Head-to-Head Matches

Picks to win based on the predicted score for all four rounds. Check with your favorite online betting site for single round pairings and a variety of prop bets.

Patrick Reed (-130) v. Tony Finau (EVEN) (pick to win: Finau)

These two have been a featured pairing all summer and have traded winning punches along the way with plenty of close matches. In general, Finau has seen a few more quality results with three top-5 finishes since the break, while Reed has none over that span. Finau is 0-2 at U.S. Opens but has logged seven top-10 finishes in sixteen Major starts while Reed has just four top-10 finishes in twenty-five starts. The higher ceiling belongs to Finau, and I think his tee-to-green numbers are right in line with Reed’s, allowing Finau’s distance to become a deciding factor. Tony is considerably longer than his opponent, and being close while in the rough is certainly better than in the rough and further back. Reed is the better putter in the pairing but hits fewer greens, muting that advantage, and the scoring numbers were very close through the year, despite Reed doing more on the greens. The scrambling stats are close, as are the total strokes gained, so I’m leaning on Finau’s top-10 ability to come through. It is a close enough statistical match to allow the even money to swing this even if you think the two are a coin-flip.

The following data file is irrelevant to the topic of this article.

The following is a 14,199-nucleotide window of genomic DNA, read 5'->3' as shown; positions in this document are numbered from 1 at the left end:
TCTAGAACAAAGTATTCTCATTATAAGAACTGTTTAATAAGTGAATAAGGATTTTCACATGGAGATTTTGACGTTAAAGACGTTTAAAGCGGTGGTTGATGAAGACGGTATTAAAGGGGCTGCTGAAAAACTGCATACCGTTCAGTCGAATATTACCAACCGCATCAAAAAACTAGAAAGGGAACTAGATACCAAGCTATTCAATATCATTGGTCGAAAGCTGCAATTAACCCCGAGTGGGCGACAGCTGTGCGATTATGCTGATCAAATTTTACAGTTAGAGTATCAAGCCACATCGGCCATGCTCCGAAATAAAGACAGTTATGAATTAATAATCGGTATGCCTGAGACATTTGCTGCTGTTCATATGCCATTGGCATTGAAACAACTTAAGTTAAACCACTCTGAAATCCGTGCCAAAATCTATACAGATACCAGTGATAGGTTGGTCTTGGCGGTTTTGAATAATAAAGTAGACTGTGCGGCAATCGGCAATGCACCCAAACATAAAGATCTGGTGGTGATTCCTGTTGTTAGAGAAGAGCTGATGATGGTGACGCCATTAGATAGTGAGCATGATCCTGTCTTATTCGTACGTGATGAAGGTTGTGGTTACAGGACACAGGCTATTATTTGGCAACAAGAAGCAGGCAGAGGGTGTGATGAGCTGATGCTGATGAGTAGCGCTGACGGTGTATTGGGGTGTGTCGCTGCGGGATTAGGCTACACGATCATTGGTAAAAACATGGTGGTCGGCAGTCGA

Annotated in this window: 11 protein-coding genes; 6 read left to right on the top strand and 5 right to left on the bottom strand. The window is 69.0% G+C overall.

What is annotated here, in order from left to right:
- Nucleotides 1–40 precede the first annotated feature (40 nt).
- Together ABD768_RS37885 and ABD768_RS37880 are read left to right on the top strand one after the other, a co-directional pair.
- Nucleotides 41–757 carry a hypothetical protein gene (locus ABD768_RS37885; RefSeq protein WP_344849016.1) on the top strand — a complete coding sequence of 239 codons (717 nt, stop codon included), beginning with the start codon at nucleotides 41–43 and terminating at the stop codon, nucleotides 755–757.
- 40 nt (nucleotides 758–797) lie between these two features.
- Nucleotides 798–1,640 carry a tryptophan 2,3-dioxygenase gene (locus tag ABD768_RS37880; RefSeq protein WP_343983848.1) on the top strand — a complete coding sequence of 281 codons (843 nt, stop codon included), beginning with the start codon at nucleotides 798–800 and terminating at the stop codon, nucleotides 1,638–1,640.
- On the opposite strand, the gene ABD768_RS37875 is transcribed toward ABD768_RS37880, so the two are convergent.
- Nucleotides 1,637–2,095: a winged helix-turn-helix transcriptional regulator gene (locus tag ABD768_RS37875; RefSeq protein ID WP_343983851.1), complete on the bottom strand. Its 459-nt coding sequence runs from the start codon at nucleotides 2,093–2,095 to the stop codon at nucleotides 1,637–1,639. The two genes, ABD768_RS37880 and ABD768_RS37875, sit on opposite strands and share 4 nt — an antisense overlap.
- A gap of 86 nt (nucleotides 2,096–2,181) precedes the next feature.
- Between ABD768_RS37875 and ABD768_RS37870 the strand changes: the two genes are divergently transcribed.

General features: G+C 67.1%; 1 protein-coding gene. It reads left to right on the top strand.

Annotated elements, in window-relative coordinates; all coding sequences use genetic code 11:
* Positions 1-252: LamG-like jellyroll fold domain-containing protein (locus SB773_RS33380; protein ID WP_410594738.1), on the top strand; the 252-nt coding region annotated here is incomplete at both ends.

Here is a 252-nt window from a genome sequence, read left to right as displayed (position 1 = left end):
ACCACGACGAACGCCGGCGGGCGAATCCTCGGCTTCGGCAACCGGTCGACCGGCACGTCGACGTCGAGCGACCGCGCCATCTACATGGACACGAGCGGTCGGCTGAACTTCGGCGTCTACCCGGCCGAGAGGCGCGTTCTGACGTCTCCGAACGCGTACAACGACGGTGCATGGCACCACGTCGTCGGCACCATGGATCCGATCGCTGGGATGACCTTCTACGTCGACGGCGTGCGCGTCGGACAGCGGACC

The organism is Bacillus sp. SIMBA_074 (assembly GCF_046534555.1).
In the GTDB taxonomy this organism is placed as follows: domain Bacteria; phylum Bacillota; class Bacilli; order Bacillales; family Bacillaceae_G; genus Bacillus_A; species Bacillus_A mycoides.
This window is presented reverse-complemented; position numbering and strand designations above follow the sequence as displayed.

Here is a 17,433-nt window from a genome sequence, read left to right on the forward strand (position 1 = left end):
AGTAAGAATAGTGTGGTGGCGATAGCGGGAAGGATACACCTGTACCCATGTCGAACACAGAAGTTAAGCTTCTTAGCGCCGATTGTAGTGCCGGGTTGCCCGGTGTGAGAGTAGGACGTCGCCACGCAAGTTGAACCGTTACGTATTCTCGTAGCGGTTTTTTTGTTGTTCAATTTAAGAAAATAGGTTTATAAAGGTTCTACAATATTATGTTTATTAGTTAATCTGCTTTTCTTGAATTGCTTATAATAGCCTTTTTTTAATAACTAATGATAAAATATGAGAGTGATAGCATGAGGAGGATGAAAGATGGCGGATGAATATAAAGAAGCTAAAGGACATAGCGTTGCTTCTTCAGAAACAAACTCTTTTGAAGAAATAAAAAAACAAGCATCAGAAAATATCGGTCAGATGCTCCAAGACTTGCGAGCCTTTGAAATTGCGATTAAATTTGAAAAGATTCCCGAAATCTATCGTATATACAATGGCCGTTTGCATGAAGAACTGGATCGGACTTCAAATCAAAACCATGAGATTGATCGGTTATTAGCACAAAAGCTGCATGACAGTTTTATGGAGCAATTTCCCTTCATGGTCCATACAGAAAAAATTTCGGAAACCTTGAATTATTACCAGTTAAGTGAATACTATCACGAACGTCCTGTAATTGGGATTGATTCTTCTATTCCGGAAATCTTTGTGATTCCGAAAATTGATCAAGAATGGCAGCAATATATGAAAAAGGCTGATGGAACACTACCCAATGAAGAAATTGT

Adam Scott (-140) v. Tiger Woods (+110) (pick to win: Woods)

I can count on one hand the number of times I have bet on Tiger over the last fifteen years. He was among the worst values in golf betting even during the height of his dominance, but he is actually a good value here, considering Scott does not have a strong U.S. Open record. In eighteen U.S. Open starts, Scott has missed eight cuts and has just six top-25 finishes, making this event his weakest Major from a statistical perspective. Woods has played in three more Opens than Scott but has more than twice the amount of top-25 finishes and seven top-5 finishes while Scott has none. Neither player made the Tour Championship, giving both some additional prep time at Winged Foot, and that is important considering neither played more than four events since play resumed in June. Woods is not the player he was but remains one of the best iron players in the game and is no worse than Scott this season in tee-to-green performance and is the slightly better driver in terms of fairways hit. Scott has been the better putter over the season, but Tiger still has that ability to putt with the best in big moments. I have no issue with Tiger being the underdog here, but I think he has shown enough consistency in making the cut in each of his seven starts to think he will see the weekend here, and that looms large with Scott missing the cut in two of his last three U.S. Opens.

Good luck and good golf and HEY! Don’t forget to check out my Week 2 NFL predictions!